It's been too long since the Red Sox have had a single game worthy of genuine anticipation. The meaningful moments and memories were made in other ballparks this year.
The Orioles last night become the official successor to the defending champions atop the American League East, and here's to Dan Duquette's redemption.
The Yankees hovered on the fringe of the wild card race, but the hope of a postseason sendoff for Derek Jeter has faded like the once-great shortstop's skills. Mr. November will be finished in September.
But the Sox? Nope, not a lot of suspense around Yawkey Way this year, beyond whether the Red Sox would finish with a better record this year than during their previous last-place finish in 2012, when they went 69-93. The Red Sox, at 66-85 right now, would have to go 3-8 to equal that disaster.
Looks like the trolls who want to bait you into believing this lost season is just as miserable as that one won't have that piece of supposed evidence on their side after all.
It's not nearly as discouraging, of course, for one reason that will be repeated again tonight: There is a tremendous amount of high-end young talent on the 2014 Red Sox. There is hope.
That was not the case in '12 whatsoever, even if you thought you saw something worth keeping in the likes of Pedro Ciriaco, last spotted rapping three hits for the Omaha StormChasers against Pawtucket in the Triple A championship game.
The situation in '12 was hopeless, at least until the Dodgers come along. The situation with current Red Sox? Well, it's disappointing, sure, that they followed up a championship season with this debacle. But the primary emotion at the moment should be hope, because a bright future is in sight.
In fact, a potentially big part of that future arrives tonight.
After 18 months away from baseball and 11 shake-the-rust-off games at three minor-league levels, Rusney Castillo makes his major-league debut tonight when the Red Sox take on the Pirates.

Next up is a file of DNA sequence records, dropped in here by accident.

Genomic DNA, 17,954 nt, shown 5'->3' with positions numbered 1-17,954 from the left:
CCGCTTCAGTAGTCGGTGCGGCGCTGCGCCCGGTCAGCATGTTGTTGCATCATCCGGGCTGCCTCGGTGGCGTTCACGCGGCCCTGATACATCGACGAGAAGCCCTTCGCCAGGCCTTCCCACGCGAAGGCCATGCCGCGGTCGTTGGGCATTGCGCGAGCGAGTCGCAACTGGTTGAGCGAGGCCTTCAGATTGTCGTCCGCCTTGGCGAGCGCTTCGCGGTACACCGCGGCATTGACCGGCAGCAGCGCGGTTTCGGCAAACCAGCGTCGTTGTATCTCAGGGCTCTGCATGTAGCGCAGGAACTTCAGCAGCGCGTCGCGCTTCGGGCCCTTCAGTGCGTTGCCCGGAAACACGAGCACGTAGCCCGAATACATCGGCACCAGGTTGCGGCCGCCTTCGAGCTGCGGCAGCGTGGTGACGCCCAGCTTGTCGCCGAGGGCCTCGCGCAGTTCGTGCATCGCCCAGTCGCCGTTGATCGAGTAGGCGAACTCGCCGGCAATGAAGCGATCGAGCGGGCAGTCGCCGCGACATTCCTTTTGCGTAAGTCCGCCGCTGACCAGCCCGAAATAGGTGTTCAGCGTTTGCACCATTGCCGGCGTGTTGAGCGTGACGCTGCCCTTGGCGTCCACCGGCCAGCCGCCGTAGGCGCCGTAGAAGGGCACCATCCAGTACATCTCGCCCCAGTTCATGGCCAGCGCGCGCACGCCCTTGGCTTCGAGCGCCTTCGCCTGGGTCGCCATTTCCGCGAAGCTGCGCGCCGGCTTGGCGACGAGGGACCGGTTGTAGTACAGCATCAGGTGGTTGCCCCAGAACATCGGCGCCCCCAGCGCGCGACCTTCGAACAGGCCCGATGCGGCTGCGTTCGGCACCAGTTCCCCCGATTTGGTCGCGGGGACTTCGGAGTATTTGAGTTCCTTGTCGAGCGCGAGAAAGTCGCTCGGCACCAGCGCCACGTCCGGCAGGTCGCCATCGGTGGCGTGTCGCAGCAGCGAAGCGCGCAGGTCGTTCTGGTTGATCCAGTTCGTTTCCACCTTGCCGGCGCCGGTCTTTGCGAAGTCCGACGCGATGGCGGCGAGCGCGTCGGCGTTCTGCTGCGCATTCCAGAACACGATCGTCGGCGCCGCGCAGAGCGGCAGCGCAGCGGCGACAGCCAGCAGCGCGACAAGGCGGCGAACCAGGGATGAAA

Don't know about you, but I haven't looked forward to a Red Sox game this much since ... geez, I don't know, Mookie Betts's debut June 29? Maybe Yoenis Cespedes's August 2 debut after the Jon Lester blockbuster with the Athletics?
It's been awhile, and it's a hell of a juxtaposition to this date last year, when the Red Sox were three days from clinching the division title and the season's best moments were still to come.
Given that memorable, meaningful moments have been rare this season, it's actually possible that the best is yet to come. Oh, I'm not suggesting that outcomes actually matter. The cause was lost long ago, and the remaining games are essentially auditions for 2015.
But Xander Bogaerts (.377/.391/.639 in September) has pulled out of his summer-long malaise, and Mookie Betts (.283/.362/.434 in 141 plate appearances) has ascended with such acceleration that it has become very difficult to consider parting with him even in a mega-deal. If you can't get excited about the possibilities with that pair of gifted, determined 21-year-olds, I can't help you.
And now they are joined by Castillo, who is older (27) but arrives at Fenway cloaked in both great promise and mystery. Since the Red Sox signed him to a seven-year, $72.5 million deal on August 22, he's played 11 professional games at three levels, hitting .293/.370/.463 with five walks, nine strikeouts, four doubles, and this home run in the first inning of last night's Triple A title game:
It's fun to prorate that 11-game sample over a full season, because the numbers add up to a superstar -- double-digit homers, 30-ish steals, 40-or so doubles, and so on. I'm convinced -- yes, I know, idiotically convinced, without having seen him play an inning -- that he profiles as what Deion Sanders would have been if he gave a high-stepping damn about baseball.
Castillo's skill-set seems capable of matching and perhaps surpassing Sanders's performance during these three seasons in which he gave baseball more than a semi-commitment:
Of course, speculating on what Castillo might do is an utterly worthless exercise. There are so many variables and such little data or even anecdotal evidence to go on that we don't know what he will be.
What we do know is that he has enviable physical ability. We also recognize that he is old for the minor leagues in which he played, and there will be rust he needs to shake off -- just ask Stephen Drew and Kendrys Morales, lost causes at the plate after missing but a few months, not a year and a half like Castillo.
When watching him make his debut tonight, we shouldn't expect a polished player. That will come in time, perhaps next spring, as he gets acclimated to his new league and new life.
What we should look for now are glimpses, flashes, hints of a dynamic skill in one aspect of the game or another. The broadcasters in Portland raved about his baserunning. How fun will it be to have someone with game-changing speed again?
Enthusiasm should not be tempered. Expectations, right now, should be. All-around success for Castillo would be a tremendous outcome from these next 11 games. Just remember that it is extremely unlikely
Me, I'd be satisfied watching him go from first to third a couple of times, to see signs of what he might be when all of the Red Sox games matter again.